Splicing Wire


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Old 01-12-04, 12:18 PM
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Splicing Wire

I know the electrical code does not allow junction boxes inside walls. So if I have a run of 12/2 that's not quite long enough, how do I splice it? Or can I?
 
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Old 01-12-04, 12:46 PM
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All splices have to be inside a junction box, and all junction boxes must be accessible. So you have a dilema here.
 
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Old 01-12-04, 12:57 PM
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Can't I solder the conductors instead of using a junction box?
 
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Old 01-12-04, 01:01 PM
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Options:[list=1][*]Replace the cable (end to end) with a longer one that will reach.[*]Install an accessible junction box for the splice with a blank cover plate.[*]Install an accessible junction box with a receptacle in it (you can always use an extra).[/list=1]Hidden or inaccessible junction boxes, or splices outside junction boxes (soldered or otherwise) are not options. In general, you should not be soldering connections (they are not prohibited, but code prohibits a splice that depends on the solder for the connection).
 
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Old 01-12-04, 01:07 PM
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Thanks. The suggestion to just add a junction box with a receptacle is surely a good one. But why is the Code so restrictive? Seems to me a properly twisted and soldered connection would be a lot stronger than one using a wire nut.
 
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Old 01-12-04, 01:27 PM
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Any connection between two conductors can be a source of failure.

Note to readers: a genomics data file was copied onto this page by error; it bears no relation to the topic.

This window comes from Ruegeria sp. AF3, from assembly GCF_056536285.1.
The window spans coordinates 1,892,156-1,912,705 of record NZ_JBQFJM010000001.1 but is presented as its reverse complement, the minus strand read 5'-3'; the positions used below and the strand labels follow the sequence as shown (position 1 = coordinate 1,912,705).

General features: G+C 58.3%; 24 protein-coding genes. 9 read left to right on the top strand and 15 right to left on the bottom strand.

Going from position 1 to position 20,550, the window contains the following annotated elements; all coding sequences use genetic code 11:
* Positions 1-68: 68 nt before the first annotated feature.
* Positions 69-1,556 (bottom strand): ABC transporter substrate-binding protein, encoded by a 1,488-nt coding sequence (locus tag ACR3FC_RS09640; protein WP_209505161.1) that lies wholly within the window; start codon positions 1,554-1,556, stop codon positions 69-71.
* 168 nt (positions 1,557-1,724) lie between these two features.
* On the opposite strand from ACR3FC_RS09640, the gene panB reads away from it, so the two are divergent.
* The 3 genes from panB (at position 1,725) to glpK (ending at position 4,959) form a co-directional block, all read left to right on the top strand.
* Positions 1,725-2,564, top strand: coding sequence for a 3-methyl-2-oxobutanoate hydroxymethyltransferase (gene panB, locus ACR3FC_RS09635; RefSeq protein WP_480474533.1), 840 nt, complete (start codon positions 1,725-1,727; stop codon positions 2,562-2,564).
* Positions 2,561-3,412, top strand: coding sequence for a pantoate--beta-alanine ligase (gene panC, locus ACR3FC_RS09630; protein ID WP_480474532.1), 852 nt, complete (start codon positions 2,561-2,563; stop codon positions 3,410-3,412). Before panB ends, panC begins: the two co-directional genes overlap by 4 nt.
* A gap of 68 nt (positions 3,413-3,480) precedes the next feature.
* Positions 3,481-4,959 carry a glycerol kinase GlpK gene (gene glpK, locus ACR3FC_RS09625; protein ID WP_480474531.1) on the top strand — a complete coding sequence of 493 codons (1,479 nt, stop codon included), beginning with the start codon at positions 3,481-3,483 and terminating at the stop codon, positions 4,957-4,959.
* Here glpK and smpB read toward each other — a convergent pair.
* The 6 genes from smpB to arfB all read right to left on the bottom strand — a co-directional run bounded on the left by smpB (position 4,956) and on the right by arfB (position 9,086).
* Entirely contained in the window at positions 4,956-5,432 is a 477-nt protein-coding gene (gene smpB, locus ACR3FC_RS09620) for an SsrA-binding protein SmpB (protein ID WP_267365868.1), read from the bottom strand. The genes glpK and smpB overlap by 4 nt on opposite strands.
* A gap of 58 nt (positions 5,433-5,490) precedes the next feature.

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Old 01-12-04, 05:09 PM
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Agreed. However, I still contend a properly twisted and soldered connection is less prone to fail than a wire nut connection.
 
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Old 01-12-04, 06:03 PM
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True, but since the days of quality wire nuts soldering has become inefficient and restrictive to future work.
 
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Old 01-12-04, 06:04 PM
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Twisted and soldered would probably be fine as long as the twisting was enough to keep the wires together without the solder. The problem is that it's hard to make a good solder joint, and hard to recognize a poor one. A properly installed wire nut connection is easy to make, makes an excellent connection, and is less error prone.
 
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Old 01-13-04, 12:06 PM
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FWIW - my older home (1955) has soldered connections - all within junction boxes.

I am surprised by the number of wires that are stuffed in each junction box, but it is original.
 
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Old 01-13-04, 12:49 PM
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But why is the Code so restrictive? Seems to me a properly twisted and soldered connection would be a lot stronger than one using a wire nut.
The code allows twisted and soldered connections, it just requires that they still be in a junction box. IMHO the justifications for this requirement are:

Assumption: No matter what the connection technique, the probability of a splice failing (either open or short) is much, much higher than that of an unspliced cable failing.

If you grant this assumption, the I can think of three reasons why a junction box is required:

(1) Locating splices - if a splice fails, it is much easier to locate the failure if you only have to look inside accessible junction boxes.
(2) Strain relief - the junction box clamps provide strain relief for the cables, reducing the probability of a splice failing.
(3) Safety - any arcing or overheating caused by a failed splice is contained within the junction box, which is much safer than arcing or overheating at some random point inside your wall.

I have learned over the last couple of years on this forum that most every article of the NEC has a lot of good, sound engineering behind it.
 
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Old 01-13-04, 08:24 PM
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Originally posted by mikewu99
I have learned over the last couple of years on this forum that most every article of the NEC has a lot of good, sound engineering behind it.
...and most often by a few fatalities.
 
 

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